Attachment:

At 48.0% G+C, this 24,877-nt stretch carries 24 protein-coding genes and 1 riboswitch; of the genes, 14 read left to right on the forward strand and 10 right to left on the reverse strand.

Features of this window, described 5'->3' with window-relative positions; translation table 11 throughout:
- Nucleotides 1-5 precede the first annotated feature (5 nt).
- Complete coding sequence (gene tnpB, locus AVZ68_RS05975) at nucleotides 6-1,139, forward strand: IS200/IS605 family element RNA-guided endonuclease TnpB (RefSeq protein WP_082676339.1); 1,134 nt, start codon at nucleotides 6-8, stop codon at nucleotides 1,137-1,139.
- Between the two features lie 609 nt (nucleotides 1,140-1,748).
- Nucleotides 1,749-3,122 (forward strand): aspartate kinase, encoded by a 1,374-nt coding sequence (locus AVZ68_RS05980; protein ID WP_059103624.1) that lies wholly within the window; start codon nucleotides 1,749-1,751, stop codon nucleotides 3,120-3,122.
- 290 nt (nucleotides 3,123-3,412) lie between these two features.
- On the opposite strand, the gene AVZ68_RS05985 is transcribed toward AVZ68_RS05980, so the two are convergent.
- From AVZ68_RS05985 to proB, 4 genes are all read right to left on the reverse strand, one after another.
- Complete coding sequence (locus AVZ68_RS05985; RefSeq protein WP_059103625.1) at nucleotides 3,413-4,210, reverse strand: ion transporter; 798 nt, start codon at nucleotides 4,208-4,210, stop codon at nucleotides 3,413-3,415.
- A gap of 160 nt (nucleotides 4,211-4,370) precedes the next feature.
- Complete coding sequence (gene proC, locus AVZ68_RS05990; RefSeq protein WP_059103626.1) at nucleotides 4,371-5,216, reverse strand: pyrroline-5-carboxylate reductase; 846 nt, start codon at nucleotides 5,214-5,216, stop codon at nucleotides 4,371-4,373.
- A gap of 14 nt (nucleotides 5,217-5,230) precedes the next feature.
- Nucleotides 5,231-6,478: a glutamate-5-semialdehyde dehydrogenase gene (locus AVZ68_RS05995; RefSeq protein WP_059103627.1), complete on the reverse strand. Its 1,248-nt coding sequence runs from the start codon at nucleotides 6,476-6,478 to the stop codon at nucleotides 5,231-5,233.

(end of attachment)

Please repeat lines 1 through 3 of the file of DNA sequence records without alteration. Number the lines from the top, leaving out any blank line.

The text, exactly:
At 48.0% G+C, this 24,877-nt stretch carries 24 protein-coding genes and 1 riboswitch; of the genes, 14 read left to right on the forward strand and 10 right to left on the reverse strand.

Features of this window, described 5'->3' with window-relative positions; translation table 11 throughout:
- Nucleotides 1-5 precede the first annotated feature (5 nt).